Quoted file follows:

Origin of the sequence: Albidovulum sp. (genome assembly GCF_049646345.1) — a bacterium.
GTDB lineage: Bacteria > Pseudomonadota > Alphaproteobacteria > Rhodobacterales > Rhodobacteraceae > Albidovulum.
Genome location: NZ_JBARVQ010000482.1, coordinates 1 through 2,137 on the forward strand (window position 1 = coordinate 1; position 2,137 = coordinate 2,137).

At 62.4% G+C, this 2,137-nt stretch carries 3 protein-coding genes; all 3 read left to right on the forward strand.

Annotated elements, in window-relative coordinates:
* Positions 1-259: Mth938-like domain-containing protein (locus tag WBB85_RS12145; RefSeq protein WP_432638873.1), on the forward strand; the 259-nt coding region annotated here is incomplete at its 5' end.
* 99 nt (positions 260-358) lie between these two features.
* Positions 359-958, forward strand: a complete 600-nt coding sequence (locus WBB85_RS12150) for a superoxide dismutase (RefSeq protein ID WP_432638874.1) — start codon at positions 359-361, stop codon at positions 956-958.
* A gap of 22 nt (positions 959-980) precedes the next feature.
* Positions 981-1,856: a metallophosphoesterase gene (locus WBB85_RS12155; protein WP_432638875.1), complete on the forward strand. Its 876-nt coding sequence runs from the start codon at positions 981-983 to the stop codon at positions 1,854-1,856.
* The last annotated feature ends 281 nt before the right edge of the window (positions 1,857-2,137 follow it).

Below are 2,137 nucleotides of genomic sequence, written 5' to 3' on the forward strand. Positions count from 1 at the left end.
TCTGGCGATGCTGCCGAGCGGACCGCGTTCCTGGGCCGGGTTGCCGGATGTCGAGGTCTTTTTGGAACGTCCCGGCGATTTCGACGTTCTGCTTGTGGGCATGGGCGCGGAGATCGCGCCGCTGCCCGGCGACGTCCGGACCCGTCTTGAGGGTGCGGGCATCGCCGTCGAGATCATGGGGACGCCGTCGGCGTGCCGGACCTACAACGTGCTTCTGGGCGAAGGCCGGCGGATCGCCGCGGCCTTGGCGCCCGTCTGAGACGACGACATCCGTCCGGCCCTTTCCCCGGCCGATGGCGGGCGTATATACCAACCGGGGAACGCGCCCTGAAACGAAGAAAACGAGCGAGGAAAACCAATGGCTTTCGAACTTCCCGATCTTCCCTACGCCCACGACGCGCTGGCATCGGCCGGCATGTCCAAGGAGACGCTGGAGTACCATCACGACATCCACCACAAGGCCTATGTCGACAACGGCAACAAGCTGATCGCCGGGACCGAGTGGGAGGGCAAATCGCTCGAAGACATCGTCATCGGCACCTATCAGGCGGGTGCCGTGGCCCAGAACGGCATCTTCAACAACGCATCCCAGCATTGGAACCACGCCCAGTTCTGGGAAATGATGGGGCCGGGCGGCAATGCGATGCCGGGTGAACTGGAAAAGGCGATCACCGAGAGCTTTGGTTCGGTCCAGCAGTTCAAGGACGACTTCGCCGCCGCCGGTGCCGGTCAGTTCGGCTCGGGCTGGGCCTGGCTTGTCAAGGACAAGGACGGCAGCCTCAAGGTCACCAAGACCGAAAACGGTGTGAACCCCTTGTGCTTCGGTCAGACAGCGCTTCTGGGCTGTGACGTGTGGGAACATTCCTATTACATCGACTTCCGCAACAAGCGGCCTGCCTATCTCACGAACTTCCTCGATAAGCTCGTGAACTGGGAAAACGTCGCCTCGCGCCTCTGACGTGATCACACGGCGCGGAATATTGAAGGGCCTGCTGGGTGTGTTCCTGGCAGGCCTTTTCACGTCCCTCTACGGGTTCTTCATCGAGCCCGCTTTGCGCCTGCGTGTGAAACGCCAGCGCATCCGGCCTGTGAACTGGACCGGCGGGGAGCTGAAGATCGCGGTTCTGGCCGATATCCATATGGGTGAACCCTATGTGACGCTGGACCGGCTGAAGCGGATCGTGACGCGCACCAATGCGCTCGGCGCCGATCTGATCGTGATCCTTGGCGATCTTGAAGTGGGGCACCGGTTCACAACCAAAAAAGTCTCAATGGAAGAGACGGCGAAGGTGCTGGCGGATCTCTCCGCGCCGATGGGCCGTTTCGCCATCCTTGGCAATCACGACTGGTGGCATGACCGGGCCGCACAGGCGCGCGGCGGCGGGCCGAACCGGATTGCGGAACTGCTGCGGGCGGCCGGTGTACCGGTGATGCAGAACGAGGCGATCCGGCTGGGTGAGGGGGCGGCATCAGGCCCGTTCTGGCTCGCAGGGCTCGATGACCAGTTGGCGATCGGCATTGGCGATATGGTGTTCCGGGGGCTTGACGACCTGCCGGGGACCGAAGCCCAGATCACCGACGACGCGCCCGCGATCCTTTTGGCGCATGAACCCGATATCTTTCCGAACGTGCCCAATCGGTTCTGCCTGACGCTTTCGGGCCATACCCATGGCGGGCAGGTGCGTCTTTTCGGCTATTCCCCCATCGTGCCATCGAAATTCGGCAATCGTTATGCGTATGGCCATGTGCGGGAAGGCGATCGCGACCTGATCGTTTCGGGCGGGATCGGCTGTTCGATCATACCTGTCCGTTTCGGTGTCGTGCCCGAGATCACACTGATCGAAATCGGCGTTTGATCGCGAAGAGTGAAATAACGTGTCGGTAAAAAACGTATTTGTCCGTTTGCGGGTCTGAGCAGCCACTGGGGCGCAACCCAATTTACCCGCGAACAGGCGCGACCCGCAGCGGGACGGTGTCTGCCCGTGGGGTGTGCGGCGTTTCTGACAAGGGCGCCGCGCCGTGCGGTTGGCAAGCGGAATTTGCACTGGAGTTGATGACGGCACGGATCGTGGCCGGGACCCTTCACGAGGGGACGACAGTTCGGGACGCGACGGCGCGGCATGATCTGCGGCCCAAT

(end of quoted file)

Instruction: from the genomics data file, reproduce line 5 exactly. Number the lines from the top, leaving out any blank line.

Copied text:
Annotated elements, in window-relative coordinates: